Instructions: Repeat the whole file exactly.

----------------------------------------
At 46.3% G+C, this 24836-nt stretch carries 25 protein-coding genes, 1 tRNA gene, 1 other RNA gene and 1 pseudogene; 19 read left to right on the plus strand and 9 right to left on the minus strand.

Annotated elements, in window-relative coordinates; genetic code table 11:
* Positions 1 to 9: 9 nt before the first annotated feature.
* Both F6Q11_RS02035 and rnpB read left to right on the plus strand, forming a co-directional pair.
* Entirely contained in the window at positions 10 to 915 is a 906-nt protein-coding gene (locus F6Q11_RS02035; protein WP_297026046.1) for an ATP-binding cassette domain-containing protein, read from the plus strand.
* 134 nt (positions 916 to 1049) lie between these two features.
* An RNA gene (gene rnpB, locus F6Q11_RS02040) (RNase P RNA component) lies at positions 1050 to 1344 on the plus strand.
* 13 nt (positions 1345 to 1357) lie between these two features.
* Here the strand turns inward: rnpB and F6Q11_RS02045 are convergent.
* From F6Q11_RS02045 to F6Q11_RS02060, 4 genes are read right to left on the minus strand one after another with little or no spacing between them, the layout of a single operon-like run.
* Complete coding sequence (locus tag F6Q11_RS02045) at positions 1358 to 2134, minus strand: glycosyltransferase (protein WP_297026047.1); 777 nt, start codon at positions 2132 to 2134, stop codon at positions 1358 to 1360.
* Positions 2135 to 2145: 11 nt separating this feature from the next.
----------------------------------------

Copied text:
At 46.3% G+C, this 24836-nt stretch carries 25 protein-coding genes, 1 tRNA gene, 1 other RNA gene and 1 pseudogene; 19 read left to right on the plus strand and 9 right to left on the minus strand.

Annotated elements, in window-relative coordinates; genetic code table 11:
* Positions 1 to 9: 9 nt before the first annotated feature.
* Both F6Q11_RS02035 and rnpB read left to right on the plus strand, forming a co-directional pair.
* Entirely contained in the window at positions 10 to 915 is a 906-nt protein-coding gene (locus F6Q11_RS02035; protein WP_297026046.1) for an ATP-binding cassette domain-containing protein, read from the plus strand.
* 134 nt (positions 916 to 1049) lie between these two features.
* An RNA gene (gene rnpB, locus F6Q11_RS02040) (RNase P RNA component) lies at positions 1050 to 1344 on the plus strand.
* 13 nt (positions 1345 to 1357) lie between these two features.
* Here the strand turns inward: rnpB and F6Q11_RS02045 are convergent.
* From F6Q11_RS02045 to F6Q11_RS02060, 4 genes are read right to left on the minus strand one after another with little or no spacing between them, the layout of a single operon-like run.
* Complete coding sequence (locus tag F6Q11_RS02045) at positions 1358 to 2134, minus strand: glycosyltransferase (protein WP_297026047.1); 777 nt, start codon at positions 2132 to 2134, stop codon at positions 1358 to 1360.
* Positions 2135 to 2145: 11 nt separating this feature from the next.